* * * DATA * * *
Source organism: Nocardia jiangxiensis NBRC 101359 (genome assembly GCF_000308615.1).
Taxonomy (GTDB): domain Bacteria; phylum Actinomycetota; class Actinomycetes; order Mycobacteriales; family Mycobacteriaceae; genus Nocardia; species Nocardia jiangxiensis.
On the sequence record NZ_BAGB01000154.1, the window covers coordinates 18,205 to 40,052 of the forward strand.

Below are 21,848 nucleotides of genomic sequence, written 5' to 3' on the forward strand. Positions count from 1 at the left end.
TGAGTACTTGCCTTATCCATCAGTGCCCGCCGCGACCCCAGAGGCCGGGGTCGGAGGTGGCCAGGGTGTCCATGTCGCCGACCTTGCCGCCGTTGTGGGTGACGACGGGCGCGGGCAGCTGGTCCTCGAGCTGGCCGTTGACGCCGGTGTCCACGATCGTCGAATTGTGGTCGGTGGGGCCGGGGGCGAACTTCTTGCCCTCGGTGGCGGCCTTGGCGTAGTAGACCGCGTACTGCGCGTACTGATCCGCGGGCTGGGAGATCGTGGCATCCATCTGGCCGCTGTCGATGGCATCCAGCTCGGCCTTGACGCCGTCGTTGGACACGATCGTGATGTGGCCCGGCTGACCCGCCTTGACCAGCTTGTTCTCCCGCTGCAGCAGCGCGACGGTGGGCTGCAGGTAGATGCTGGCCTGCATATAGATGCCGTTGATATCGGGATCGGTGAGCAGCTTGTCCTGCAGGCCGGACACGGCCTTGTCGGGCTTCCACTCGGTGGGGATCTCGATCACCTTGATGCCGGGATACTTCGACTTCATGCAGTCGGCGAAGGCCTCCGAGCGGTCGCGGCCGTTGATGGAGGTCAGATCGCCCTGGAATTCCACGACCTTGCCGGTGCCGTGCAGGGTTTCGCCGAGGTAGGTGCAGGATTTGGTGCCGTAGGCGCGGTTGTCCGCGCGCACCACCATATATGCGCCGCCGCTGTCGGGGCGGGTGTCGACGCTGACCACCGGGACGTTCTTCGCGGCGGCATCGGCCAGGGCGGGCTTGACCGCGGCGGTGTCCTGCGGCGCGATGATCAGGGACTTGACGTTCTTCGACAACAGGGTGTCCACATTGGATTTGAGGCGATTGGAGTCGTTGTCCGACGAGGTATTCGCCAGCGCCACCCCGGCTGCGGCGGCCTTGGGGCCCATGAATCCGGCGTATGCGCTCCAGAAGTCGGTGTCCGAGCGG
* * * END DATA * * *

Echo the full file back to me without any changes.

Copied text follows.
Source organism: Nocardia jiangxiensis NBRC 101359 (genome assembly GCF_000308615.1).
Taxonomy (GTDB): domain Bacteria; phylum Actinomycetota; class Actinomycetes; order Mycobacteriales; family Mycobacteriaceae; genus Nocardia; species Nocardia jiangxiensis.
On the sequence record NZ_BAGB01000154.1, the window covers coordinates 18,205 to 40,052 of the forward strand.

Below are 21,848 nucleotides of genomic sequence, written 5' to 3' on the forward strand. Positions count from 1 at the left end.
TGAGTACTTGCCTTATCCATCAGTGCCCGCCGCGACCCCAGAGGCCGGGGTCGGAGGTGGCCAGGGTGTCCATGTCGCCGACCTTGCCGCCGTTGTGGGTGACGACGGGCGCGGGCAGCTGGTCCTCGAGCTGGCCGTTGACGCCGGTGTCCACGATCGTCGAATTGTGGTCGGTGGGGCCGGGGGCGAACTTCTTGCCCTCGGTGGCGGCCTTGGCGTAGTAGACCGCGTACTGCGCGTACTGATCCGCGGGCTGGGAGATCGTGGCATCCATCTGGCCGCTGTCGATGGCATCCAGCTCGGCCTTGACGCCGTCGTTGGACACGATCGTGATGTGGCCCGGCTGACCCGCCTTGACCAGCTTGTTCTCCCGCTGCAGCAGCGCGACGGTGGGCTGCAGGTAGATGCTGGCCTGCATATAGATGCCGTTGATATCGGGATCGGTGAGCAGCTTGTCCTGCAGGCCGGACACGGCCTTGTCGGGCTTCCACTCGGTGGGGATCTCGATCACCTTGATGCCGGGATACTTCGACTTCATGCAGTCGGCGAAGGCCTCCGAGCGGTCGCGGCCGTTGATGGAGGTCAGATCGCCCTGGAATTCCACGACCTTGCCGGTGCCGTGCAGGGTTTCGCCGAGGTAGGTGCAGGATTTGGTGCCGTAGGCGCGGTTGTCCGCGCGCACCACCATATATGCGCCGCCGCTGTCGGGGCGGGTGTCGACGCTGACCACCGGGACGTTCTTCGCGGCGGCATCGGCCAGGGCGGGCTTGACCGCGGCGGTGTCCTGCGGCGCGATGATCAGGGACTTGACGTTCTTCGACAACAGGGTGTCCACATTGGATTTGAGGCGATTGGAGTCGTTGTCCGACGAGGTATTCGCCAGCGCCACCCCGGCTGCGGCGGCCTTGGGGCCCATGAATCCGGCGTATGCGCTCCAGAAGTCGGTGTCCGAGCGG